Our goal at ScopeStack is to help MSPs and VARs make more money from IT services by increasing accuracy, consistency, and profitability. We do that by optimizing the pre-sales process, specifically around services, through our CPQ for services.

In addition to our CPQ software, we’re going to help you improve the presales process through our Expert Series of webinars and virtual events. Over the last four years, ScopeStack CEO Jon Scott has been fortunate to talk to a lot of really smart people. Todd Kane of Evolved Management is one of them.

So this series will introduce you to industry leaders so we can all learn from people like Todd how to make IT service projects more efficient and profitable.

Don’t miss upcoming Expert Series events. Register here.

One of the key ways to increase efficiency is to automate where you can with tools like ScopeStack. But, as Todd points out, if you don’t have a good process to begin with, it’s hard to get the full benefit of automation.

Todd has spent over a decade developing a management framework to help managed service providers increase their margins and reduce employee turnover. In this webinar, Todd provides guidance and resources to enable MSPs to reach their full potential.

How to Improve the Presales Process

Todd helps manage service providers and IT service companies to become more profitable by systematizing and building on industry best practices. A lot of stress comes with systemization and delegation, so management is something he focuses on a lot.

One of the things I see as an issue in the industry, especially on the MSP side, is that projects are not viewed as a revenue center.

But it all starts with service. Service has to be in place first, or your customers are not going to listen to you. Then, very near behind service is projects.

“One of the things I see as an issue in the industry, especially on the MSP side, is that projects are not viewed as a revenue center,” Todd says. “In a lot of cases, people are billing for the projects. But 50% of the organizations that he comes across don’t have a good way to measure the profitability of those projects.”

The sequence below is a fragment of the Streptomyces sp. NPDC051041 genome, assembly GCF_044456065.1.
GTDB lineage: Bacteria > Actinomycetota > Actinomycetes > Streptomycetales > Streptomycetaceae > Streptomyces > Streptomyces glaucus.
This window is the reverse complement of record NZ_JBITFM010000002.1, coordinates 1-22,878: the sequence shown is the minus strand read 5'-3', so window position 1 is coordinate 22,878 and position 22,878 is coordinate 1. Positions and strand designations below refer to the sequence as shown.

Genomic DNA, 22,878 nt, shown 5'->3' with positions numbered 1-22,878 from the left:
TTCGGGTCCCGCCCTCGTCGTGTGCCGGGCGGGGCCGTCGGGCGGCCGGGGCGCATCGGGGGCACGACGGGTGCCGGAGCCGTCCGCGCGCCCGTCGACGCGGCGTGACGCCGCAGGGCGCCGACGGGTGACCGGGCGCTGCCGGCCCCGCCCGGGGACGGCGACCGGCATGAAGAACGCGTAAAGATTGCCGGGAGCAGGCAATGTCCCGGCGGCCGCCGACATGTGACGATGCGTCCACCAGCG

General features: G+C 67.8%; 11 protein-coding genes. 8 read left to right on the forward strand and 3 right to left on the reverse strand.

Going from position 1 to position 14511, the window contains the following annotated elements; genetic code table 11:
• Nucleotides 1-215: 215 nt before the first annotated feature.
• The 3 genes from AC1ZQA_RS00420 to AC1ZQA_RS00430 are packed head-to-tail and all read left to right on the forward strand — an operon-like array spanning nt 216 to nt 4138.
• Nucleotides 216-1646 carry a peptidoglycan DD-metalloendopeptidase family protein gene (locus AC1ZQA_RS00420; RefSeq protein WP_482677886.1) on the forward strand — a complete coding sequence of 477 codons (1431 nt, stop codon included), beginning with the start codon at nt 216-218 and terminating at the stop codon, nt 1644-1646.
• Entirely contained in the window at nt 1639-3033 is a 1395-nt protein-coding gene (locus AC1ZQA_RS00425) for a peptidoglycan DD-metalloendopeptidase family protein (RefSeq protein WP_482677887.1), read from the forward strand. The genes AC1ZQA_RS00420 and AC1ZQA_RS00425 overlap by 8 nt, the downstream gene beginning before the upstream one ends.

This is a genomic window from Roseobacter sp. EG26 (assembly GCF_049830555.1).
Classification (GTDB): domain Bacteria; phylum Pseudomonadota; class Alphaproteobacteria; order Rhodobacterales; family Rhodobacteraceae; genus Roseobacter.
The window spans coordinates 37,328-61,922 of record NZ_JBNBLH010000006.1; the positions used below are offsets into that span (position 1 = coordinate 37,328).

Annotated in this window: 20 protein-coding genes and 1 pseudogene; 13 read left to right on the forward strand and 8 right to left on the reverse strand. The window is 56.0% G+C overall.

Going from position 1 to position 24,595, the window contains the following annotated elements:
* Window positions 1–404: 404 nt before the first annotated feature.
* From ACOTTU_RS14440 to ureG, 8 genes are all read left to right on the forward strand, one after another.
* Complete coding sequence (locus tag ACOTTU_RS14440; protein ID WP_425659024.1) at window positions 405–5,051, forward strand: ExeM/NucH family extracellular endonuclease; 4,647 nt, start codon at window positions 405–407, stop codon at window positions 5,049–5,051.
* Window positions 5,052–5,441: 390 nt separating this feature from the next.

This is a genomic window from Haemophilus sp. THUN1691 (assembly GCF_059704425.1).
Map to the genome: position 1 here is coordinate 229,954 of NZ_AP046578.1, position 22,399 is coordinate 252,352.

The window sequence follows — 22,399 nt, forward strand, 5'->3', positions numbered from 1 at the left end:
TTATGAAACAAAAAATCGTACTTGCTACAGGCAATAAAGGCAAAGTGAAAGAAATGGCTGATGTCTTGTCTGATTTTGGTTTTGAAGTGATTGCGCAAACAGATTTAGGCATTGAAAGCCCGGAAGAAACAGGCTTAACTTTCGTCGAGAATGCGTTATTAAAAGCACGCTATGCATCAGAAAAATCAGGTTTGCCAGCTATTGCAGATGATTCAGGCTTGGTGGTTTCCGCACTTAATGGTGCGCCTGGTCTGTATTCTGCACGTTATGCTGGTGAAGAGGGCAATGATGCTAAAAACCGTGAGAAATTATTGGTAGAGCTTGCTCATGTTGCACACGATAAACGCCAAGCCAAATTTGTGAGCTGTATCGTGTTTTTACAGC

Todd approaches this problem in terms of project management maturity.

Increase Project Management Maturity

Here are a few signs of an organization with a high level of project management maturity:

  • They have formalized project management
  • They create bills of materials (BOM) or some other simplified view of what they’re doing
  • They use statements of work

At ScopeStack,  we think of the SOW as a BOM for services. We break projects down by phase or line of business or practice with all tasks and subtasks. That way, you know all the steps you’ll need to take, and you can decide how much of that information to share with customers.

The platform creates a repeatable process for creating detailed SOWs that can also drive alignment between pre- and post-sales later on.

Increase Scoping Efficiency

Todd recommends that MSPs focus on simply explaining the steps involved, deliverables, and effort during the sales process.

“A big lie that we tell ourselves in this industry is that everything that we do is somehow unique,” he says. “And that’s the furthest thing from the truth. Some organizations may do specialized projects on occasion. But it’s actually kind of rare.”

In Todd’s experience, most of the things MSPs do are relatively routine and repeatable, at least in a modular fashion.

“About 80% of what you do is probably going to be common across multiple clients,” he says. “If you’re doing a 365 migration, or setting up a backup service, or migrating some workloads to the cloud, most of that work is fairly routine.”